Radio: Ask Me Another

The Ask Me Another crew at The Bell House, their home-base venue in Gowanus, Brooklyn. (l to r) Josh Rogosin, Jonathan Coulton, Ophira Eisenberg, Jesse Baker, Eric Nuzum, John Asante, John Chaneski, Eleanor Kagan and Art Chung.

What do you get when take the entire trivia section and dump it into a blender with brain teasers, a warm British pub atmosphere, family game night, a weekly special guest, host/comedienne Ophira Eisenberg, and the dulcet tones of in-house musician Jonathan Coulton? NPR thought they’d find out.

Ask Me Another is an hour-long radio quiz show co-produced once a week by NPR and WNYCnote  where fans face off in various Jeopardy-style competitions, where the final prize (often involving a custom Rubik’s Cube and various items/favors that the special guest (Very Important Puzzler) provides isn’t really the end goal.

Some of the many V.I.P.s who have appeared in the show includes:

Tropes:

  • Are You Sure You Want to Do That?: From time to time, Ophira, Jonathan, or the Puzzle Guru John Chineski will hint that a contestant or V.I.P might want to reconsider their answer.
  • Bonus Round: At the end of every episode, the winners of each round face off against each other in the "Ask Me One More: Final Round" until only one is left.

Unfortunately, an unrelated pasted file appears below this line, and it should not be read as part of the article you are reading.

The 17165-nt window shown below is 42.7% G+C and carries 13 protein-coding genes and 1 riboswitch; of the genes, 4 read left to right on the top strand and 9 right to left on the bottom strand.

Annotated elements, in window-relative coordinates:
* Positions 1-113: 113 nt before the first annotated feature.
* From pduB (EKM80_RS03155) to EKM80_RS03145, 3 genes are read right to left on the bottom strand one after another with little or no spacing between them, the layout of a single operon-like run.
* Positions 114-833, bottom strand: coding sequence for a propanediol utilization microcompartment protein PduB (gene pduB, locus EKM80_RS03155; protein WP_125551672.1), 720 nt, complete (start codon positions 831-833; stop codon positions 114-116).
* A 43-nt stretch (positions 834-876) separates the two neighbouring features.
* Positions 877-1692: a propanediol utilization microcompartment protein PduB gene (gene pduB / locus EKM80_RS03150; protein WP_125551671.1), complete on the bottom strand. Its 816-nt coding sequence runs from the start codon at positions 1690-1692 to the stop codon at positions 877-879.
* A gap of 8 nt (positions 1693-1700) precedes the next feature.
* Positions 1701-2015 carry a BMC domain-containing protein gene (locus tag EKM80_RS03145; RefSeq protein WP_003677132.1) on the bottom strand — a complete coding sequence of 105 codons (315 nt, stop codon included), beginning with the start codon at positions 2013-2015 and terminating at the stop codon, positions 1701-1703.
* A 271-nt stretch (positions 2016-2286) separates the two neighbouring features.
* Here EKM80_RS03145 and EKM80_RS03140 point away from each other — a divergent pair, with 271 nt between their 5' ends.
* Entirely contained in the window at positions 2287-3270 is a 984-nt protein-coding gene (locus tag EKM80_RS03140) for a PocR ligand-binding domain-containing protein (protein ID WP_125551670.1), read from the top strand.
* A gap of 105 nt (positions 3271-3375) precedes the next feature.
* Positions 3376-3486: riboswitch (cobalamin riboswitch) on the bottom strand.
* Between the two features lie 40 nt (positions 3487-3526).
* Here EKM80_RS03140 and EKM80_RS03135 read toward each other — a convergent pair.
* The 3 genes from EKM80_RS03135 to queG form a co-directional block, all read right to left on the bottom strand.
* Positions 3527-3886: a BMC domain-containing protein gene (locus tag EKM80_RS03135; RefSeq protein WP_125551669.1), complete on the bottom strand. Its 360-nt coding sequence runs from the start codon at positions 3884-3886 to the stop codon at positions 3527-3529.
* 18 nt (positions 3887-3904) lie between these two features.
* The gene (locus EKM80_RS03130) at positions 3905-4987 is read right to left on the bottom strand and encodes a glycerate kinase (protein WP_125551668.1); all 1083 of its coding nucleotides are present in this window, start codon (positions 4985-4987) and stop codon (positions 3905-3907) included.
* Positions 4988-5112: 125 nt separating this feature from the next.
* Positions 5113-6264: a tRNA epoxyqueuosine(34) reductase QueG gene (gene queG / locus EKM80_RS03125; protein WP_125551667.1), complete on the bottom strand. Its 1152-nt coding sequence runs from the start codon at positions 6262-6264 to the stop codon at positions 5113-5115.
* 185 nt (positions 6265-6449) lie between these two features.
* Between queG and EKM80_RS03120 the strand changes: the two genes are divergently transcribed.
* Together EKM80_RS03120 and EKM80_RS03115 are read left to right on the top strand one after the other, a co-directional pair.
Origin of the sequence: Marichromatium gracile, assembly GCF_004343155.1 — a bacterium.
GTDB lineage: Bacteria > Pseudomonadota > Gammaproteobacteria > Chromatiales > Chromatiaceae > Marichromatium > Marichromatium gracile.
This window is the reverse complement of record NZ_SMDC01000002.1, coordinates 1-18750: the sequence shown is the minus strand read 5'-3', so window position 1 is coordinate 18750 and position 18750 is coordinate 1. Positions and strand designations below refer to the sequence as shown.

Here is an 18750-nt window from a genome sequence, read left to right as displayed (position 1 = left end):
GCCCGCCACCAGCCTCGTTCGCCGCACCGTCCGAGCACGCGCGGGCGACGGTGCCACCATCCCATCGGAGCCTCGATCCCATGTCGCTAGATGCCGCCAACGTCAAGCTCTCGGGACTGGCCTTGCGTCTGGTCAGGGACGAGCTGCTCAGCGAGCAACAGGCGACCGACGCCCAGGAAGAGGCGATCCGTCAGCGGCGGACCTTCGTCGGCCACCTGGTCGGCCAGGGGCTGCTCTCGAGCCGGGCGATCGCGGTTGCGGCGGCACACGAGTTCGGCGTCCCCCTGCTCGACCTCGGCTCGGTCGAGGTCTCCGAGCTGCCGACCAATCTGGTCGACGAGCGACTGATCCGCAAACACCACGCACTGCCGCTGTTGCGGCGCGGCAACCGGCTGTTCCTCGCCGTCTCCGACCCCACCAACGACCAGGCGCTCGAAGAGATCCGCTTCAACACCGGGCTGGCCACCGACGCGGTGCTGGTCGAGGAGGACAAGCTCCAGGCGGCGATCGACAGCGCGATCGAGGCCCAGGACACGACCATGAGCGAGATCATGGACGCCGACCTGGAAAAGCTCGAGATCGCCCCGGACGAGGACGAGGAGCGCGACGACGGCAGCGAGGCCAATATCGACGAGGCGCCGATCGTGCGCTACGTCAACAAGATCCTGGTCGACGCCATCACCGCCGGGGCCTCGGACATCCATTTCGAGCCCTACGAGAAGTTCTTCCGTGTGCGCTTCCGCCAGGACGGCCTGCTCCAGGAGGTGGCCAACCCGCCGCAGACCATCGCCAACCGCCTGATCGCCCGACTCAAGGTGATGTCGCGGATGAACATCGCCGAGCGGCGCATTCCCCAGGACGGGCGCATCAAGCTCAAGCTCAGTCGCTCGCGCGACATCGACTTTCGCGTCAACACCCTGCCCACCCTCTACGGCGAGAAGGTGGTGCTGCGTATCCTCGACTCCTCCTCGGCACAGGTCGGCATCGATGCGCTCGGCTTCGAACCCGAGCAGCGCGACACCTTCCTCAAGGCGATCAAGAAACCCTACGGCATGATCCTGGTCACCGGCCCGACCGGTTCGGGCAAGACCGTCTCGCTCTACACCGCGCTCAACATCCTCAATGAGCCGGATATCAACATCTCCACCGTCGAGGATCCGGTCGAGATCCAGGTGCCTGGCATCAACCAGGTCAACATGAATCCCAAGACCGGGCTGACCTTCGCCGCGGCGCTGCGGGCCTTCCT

• Cross Over: Peter Segel, from the fellow NPR show Wait Wait Dont Tell Me was the guest for the 05.03.14 episode.
  • Early Installment Weirdness: For the first few months Ophira Eisenberg would drop hints about the identity of the guest throughout the show instead of announcing it at the opening.
  • Funny Answering Machine: An occasional prize, typically when a famous voice actor/comedian is the Very Important Puzzler.
  • Gratuitous Italian: Jonathan Coulton, having studied the language while he was still in school, sprinkles it in when the plot calls for it.
  • Self-Deprecation: Ophira, the token Canadian, often takes (and even supplies) potshots about her former home country.
  • Shout-Out: Accidentally played straight by some contestants who unnecessarily use “What is…” when answering a question; this often prompts the response: “This isn’t Jeopardy.”
  • Small Reference Pools: Averted, naturally, given its audience are often people who listen to NPR on a regular basis.